Friends of Grasslands

supporting native grassy ecosystems

PO Box 440
Jamison Centre
Macquarie ACT 2614


Referrals Gateway
Environment Assessment Branch
Department of the Environment
GPO Box 787
Canberra ACT 2601


Dear Sir/Madam

Snowy 2.0 Transmission Connection, Kosciuszko National Park and Bago State Forest

Referral no: 2018/8363

Friends of Grasslands (FOG) is a community group dedicated to the conservation of natural temperate grassy ecosystems in south-eastern Australia. FOG advocates, educates and advises on matters to do with the conservation of grassy ecosystems, and carries out surveys and other on-ground work. FOG is based in Canberra and its members include professional scientists, landowners, land managers and interested members of the public.

FOG has a particular interest in the Alpine Sphagnum Bogs and Associated Fens ecological community as well as the grassy ecosystems in the project area – Grey Box Grassy Woodlands, Natural Temperate Grasslands and Box- Gum Grassy Woodlands.

FOG has already responded to referral 2018/8322 Snowy 2.0 main works in relation to this project (letter dated 12 November 2018), and many of our comments remain the same for the current referral. These include an in principle objection to developments impacting upon endangered and critically endangered species and ecological communities and concerns about the current significant threats already impacting upon the three TECs communities (e.g. weed invasion, wild horses and feral animals) worsening due to additional impacts from Snowy 2.0.

In the referral there is mention of a discussion with NPWS concerning placement of new transmission lines overhead versus underground. We think it essential that the advantages and disadvantages of both options be clearly understood, and that the option with the least long term environmental impact be selected.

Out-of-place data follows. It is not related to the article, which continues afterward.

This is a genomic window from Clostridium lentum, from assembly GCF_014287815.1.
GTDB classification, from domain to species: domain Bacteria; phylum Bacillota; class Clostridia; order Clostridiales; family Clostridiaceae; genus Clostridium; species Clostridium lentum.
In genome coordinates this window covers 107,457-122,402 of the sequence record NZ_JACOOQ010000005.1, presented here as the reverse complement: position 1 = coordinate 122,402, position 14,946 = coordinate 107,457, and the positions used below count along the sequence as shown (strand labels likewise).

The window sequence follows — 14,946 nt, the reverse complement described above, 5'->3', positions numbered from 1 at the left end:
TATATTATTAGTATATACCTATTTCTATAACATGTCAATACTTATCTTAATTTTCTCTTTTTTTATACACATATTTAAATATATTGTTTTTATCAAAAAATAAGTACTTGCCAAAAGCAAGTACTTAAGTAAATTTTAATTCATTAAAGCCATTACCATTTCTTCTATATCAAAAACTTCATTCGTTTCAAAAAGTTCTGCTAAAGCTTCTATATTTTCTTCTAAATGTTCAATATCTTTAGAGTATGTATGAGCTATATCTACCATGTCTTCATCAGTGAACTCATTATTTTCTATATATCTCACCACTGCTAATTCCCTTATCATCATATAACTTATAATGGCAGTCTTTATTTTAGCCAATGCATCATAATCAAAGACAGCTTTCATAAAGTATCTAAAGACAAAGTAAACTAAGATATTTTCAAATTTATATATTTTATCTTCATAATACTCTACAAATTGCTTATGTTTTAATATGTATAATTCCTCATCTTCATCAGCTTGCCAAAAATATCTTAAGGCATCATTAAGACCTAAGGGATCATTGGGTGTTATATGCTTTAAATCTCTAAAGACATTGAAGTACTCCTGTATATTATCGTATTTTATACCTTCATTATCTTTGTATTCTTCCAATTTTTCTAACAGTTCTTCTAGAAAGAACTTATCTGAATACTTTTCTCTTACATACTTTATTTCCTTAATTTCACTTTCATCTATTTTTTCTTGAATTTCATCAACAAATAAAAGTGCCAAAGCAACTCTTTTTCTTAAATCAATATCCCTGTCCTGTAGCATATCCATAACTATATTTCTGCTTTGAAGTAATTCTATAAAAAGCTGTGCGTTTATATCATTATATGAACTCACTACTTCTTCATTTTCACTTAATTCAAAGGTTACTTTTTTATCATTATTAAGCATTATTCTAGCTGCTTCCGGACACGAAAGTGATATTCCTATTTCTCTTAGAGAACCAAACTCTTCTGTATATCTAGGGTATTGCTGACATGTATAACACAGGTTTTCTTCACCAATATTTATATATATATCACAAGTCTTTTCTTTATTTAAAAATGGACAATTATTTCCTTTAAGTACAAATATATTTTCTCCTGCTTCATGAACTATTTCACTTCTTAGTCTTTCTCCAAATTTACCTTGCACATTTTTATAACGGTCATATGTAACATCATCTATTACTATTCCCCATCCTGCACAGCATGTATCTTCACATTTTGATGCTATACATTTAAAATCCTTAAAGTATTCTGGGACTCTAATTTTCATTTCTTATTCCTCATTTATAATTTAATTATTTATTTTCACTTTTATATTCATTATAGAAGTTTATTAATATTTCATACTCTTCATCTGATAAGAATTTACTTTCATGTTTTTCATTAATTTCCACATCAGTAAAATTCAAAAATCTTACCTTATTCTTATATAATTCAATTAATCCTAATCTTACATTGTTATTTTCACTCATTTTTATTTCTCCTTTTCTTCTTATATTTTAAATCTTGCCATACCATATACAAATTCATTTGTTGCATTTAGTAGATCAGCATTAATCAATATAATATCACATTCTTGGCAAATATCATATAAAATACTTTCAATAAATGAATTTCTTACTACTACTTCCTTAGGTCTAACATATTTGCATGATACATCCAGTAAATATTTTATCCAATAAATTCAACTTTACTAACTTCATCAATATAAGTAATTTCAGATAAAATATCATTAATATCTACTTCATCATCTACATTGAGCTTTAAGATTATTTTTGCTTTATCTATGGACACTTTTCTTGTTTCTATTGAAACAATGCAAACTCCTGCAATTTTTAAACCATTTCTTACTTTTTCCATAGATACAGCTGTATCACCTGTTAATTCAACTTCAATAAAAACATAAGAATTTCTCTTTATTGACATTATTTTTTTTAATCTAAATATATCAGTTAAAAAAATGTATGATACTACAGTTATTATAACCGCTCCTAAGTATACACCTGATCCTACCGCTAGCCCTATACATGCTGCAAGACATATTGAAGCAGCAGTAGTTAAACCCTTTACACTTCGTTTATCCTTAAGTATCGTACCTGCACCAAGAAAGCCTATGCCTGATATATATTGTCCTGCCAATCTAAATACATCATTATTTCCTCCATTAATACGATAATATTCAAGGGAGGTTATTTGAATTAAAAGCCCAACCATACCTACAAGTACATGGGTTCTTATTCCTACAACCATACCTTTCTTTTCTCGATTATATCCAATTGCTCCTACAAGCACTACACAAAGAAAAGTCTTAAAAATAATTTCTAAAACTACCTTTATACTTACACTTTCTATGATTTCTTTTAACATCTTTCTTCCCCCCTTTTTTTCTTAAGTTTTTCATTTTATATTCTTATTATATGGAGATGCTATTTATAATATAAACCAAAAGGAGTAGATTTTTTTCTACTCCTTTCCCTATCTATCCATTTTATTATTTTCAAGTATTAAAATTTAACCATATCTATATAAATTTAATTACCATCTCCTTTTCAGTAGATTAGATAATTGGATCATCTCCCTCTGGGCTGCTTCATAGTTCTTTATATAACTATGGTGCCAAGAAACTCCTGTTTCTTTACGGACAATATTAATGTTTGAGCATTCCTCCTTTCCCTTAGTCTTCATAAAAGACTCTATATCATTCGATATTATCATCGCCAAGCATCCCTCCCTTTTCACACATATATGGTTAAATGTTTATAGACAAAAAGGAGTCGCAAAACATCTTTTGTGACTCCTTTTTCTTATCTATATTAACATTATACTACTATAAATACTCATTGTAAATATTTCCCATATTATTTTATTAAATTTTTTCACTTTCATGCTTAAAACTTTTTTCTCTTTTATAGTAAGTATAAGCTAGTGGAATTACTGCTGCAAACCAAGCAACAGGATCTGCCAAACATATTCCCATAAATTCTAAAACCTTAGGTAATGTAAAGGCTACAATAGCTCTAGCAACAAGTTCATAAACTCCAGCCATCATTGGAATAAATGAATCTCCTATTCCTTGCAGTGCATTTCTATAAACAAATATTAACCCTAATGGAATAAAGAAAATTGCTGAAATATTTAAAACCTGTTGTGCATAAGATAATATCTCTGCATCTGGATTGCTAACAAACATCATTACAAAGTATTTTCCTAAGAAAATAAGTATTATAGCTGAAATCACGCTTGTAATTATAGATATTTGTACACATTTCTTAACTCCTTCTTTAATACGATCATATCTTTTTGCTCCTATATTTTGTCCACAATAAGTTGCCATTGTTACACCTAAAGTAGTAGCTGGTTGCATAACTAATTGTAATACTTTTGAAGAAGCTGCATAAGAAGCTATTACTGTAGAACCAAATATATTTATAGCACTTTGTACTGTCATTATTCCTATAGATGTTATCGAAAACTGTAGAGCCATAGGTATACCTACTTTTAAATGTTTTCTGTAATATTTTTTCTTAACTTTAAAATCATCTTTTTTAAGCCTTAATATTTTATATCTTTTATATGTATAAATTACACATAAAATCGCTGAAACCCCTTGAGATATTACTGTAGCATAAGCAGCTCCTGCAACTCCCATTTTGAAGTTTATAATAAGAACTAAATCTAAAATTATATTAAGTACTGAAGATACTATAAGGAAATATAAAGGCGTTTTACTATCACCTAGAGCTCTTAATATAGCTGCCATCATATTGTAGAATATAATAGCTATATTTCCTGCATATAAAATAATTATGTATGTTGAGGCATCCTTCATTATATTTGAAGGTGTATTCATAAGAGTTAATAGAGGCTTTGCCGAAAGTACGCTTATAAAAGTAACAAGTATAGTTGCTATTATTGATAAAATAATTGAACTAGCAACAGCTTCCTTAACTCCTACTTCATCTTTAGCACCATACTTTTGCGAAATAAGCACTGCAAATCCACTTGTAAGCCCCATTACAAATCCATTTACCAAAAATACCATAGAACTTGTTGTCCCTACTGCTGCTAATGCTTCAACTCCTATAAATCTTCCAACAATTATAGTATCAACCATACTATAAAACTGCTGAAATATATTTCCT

FOG also notes that “Bago State Forest is managed with a mix of plantation areas and native forest areas. FCNSW identified that it would be preferable for the native forest managed areas to be impacted, rather than the plantation areas.” We are opposed to this as our understanding is that, at least in the past, there were at least twelve peatlands and swamps with environmental values in the State Forest. In a letter (dated 13 August 2007) to the then NSW Minister for Climate Change, Environment and Water we drew attention to the various forms of degradation that was occurring at these sites and asked the Minister to ensure that appropriate management plans for these native vegetation areas were drawn up and implemented. Before any part of the Snowy 2.0 project impacts on these areas, the environmental values of these areas and the possibility of improving their values needs to be assessed.

Where biodiversity impacts cannot be avoided, the referral proposes offsets in perpetuity, with a Biodiversity Offsets Strategy to be prepared. This should be made available for public comment alongside the EIS, rather than being agreed upon at a later date behind closed doors. As well, information about ongoing management of offsets should be made available to the public until it is clear that the offsets have achieved their stated aims and resulted in no net loss of the TECs and species impacted by the project.

As well, where offsets are necessary, they must be adequate for the size of the impact upon MNES, like-for-like and put in place before any construction work begins. We suggest that, given the ongoing impacts of the original Snowy scheme, offsets such as improved control of weeds, brumbies and feral animals, together with more resources for management, could see improvement in the grassland and grassy woodland areas of Kosciusko National Park.

Noting the ongoing impacts of the original Snowy scheme, it is important that offset calculations include the impacts of ongoing maintenance of Snowy 2.0 as well as the construction phase.

FOG is of the view that the EIS should not only recommend mitigation and management measures to reduce the biodiversity impacts of the construction phase as much as possible, but also make recommendations about long term operation mitigation measures.

We note that community engagement is to be part of the EIS and ask that we be advised of these via In particular, we would like the opportunity to input into any potential impacts on the three TECs in the study area.

Yours sincerely


Geoff Robertson

11 March 2019